It isn't just one thing--it's many things. Though, I guess, it really isn't a thing. It's a process. It's a way of making and creating.

We had lots of improv in our liturgy during Lent. We used an improv game to create a primary experience of improv. After the storyteller told the Gospel by heart, we did a Biblical tableau. People were invited to call out a particular moment in the story (structure: particular moment in the story) and come up in front of the sanctuary and strike a pose (improv) that reflects that moment. Then others came up and shaped out with their bodies their own interpretation of that biblical moment. One rule (structure)--had to be touching each other via hand, foot, shoulder. Bodies had to touch.

The Biblical story came to life in front of us through risk-taking, vulnerability, and saying "yes" to the invitation to build. Those are in and of themselves Biblical values. Improv creates space for the Holy Spirit to be seen, touched, and experienced.

Deconstructing Power: Power and liturgy go hand-in-hand. Liturgy can affirm hierarchical, dominating, and life-sucking, can't-afford-food-for-my-kids power. Liturgy demands relational power--the kind that creates space for people to connect and feel their own capacity to create Holy change. Deconstructing power means dismantling constructed sources of power.

Like improv, deconstructing power came in lots of ways in our liturgy. One way was moving the furniture out of the way.

Our "created just for this Lent" communion table.
Our "created just for this Lent" communion table.

Read this post for background.  Goodbye pulpit. Hello small, rickety communion table. Hello trying to figure out where to place your body in the space. Liturgical furniture is one way of creating a border--a marking point between preacher and people, liturgist and folk, communion and all who share.

Jeff preached note-less sermons. He moved mindfully around while preaching. I was sick the Sunday I preached. I sat in a chair as close as possible to the front pews. Liturgists stood without the pulpit and had to decide where to stand and place themselves. Gospel storytellers had room to move. We started the call to worship from the back of the sanctuary, at the font, and moved up the aisle to our crosses.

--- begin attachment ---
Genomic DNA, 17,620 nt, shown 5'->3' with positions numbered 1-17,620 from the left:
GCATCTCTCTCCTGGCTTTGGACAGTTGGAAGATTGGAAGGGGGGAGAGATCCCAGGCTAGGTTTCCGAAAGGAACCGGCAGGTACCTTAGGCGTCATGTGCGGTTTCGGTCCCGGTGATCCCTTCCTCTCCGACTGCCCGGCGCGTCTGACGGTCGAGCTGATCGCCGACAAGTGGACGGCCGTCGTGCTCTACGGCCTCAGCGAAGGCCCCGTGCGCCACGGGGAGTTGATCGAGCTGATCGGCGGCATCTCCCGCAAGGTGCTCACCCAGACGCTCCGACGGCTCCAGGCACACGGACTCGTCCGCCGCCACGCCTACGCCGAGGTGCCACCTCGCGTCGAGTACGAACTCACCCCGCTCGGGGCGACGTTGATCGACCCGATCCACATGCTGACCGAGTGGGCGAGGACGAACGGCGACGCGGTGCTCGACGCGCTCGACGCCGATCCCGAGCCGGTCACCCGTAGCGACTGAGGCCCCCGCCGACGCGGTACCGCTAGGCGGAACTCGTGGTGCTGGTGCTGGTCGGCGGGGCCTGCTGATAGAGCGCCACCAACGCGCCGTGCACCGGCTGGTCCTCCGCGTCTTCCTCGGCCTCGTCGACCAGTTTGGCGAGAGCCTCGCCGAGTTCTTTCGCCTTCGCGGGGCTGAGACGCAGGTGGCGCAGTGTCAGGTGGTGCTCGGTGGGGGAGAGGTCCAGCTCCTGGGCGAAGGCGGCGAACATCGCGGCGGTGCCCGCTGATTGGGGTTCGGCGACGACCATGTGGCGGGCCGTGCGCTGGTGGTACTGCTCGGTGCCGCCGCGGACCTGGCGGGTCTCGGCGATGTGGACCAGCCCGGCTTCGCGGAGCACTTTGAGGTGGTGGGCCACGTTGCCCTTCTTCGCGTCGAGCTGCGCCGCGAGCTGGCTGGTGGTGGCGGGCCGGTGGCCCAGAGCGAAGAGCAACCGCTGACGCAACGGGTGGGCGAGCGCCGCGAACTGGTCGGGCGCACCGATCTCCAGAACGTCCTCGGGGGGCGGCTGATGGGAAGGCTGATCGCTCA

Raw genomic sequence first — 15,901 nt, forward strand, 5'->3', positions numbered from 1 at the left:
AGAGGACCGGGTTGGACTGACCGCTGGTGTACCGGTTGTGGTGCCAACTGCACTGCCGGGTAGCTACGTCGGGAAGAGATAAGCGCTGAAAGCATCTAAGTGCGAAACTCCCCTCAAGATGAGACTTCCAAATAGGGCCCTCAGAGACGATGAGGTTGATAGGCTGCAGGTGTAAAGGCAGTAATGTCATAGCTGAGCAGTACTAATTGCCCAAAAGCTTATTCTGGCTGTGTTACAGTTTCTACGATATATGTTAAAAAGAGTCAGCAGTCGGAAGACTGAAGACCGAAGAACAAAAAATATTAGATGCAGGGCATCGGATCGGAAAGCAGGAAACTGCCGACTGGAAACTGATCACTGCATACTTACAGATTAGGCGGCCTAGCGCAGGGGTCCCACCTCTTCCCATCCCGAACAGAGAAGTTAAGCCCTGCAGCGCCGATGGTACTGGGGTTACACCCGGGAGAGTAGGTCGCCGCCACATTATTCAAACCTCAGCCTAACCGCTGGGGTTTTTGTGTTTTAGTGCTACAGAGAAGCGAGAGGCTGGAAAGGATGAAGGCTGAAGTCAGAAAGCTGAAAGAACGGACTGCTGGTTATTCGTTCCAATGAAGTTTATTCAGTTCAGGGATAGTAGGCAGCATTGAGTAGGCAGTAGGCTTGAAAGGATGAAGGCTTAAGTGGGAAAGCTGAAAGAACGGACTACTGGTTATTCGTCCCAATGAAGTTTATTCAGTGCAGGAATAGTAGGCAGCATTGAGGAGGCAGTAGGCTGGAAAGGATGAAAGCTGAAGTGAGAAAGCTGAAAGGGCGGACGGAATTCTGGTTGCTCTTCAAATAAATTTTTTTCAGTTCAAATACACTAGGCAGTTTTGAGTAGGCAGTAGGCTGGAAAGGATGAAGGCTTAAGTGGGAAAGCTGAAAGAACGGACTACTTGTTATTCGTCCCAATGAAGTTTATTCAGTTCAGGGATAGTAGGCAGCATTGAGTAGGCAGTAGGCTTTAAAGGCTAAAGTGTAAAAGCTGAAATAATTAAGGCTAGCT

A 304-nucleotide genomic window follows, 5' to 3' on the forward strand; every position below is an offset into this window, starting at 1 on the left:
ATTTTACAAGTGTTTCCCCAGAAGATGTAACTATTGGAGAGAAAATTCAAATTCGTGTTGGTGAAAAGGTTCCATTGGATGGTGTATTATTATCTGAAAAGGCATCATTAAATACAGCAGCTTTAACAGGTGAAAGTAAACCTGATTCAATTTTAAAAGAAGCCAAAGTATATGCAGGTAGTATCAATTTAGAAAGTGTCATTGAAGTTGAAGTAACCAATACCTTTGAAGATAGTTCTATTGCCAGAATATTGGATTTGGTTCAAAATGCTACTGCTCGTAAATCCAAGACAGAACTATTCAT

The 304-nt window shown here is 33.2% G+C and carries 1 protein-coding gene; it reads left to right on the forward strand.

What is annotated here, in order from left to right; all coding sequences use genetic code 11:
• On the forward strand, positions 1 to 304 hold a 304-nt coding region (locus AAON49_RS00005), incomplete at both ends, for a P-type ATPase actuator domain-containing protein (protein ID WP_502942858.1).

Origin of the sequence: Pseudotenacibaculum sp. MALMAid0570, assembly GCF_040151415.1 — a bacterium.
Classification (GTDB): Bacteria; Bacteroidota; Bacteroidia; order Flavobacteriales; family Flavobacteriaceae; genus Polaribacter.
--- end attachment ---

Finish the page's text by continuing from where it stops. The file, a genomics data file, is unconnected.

A pulpit gives a visual anchor it also grounds energy, spirit, and power in one place.  Our bodies are in one shape behind the pulpit--standing. The power source is located in one spot. During Lent, our bodies were all over the sanctuary, creating and symbolizing power in it's most shared, relational existence. The is the power of the Gospel stories during Lent.

Lent 2014 at Pilgrims, Part 2 of 3.

Our "created just for this Lent" communion table.
Our "created just for this Lent" communion table.

Lent 2014 at Pilgrims, Part 2! Read about Part 1 here. During our worship planning session for Lent, Mary Ester, one of our members, said we should move the furniture (communion table, pulpit) out of the sanctuary and have the preacher, storyteller, and announcement person be in the open, arid space. Mary said she can hide our bodies behind furniture. Let's break down the barriers between bodies and people.

So we did. We have a newly constructed, small, wooden communion table that looks like it might fall over at any minute. The preachers, storytellers, and liturgist are just in the middle of our liturgical space.....with our bodies.

I've noticed, within me, this keeps the energy moving. Up until this moment in the service there has been lots of movement in body, energy, and voice. Even though Jeff maybe be moving around just a bit while he's preaching, it's enough to keep up the flow that's already present. The thought of a preacher getting behind the pulpit at this point in the service feels like an energy killer.

This means sermons with notes!

More vulnerability. More risk. More of the preacher being "seen" by those around.

After another hymn, announcements, choir singing we move on to communion....

Before we come to the table, we do a walking meditation. As Jesus moved himself towards Jerusalem, his primary mode of being was walking. So....we take on that body movement and posture in a walking meditation before we come to the table.

We ring a meditation bell, Rob (our music director) starts a very simple droning on the piano, and people walk mindfully around the sanctuary. One of the leaders offers up three meditation questions, one at at time, that are based on the theme of the Sunday + Biblical character.

Examples: When the blind man was healed, I wonder what that healing felt like in his body? I wonder what healing feels like in our own bodies?

Mountain Pose
Mountain Pose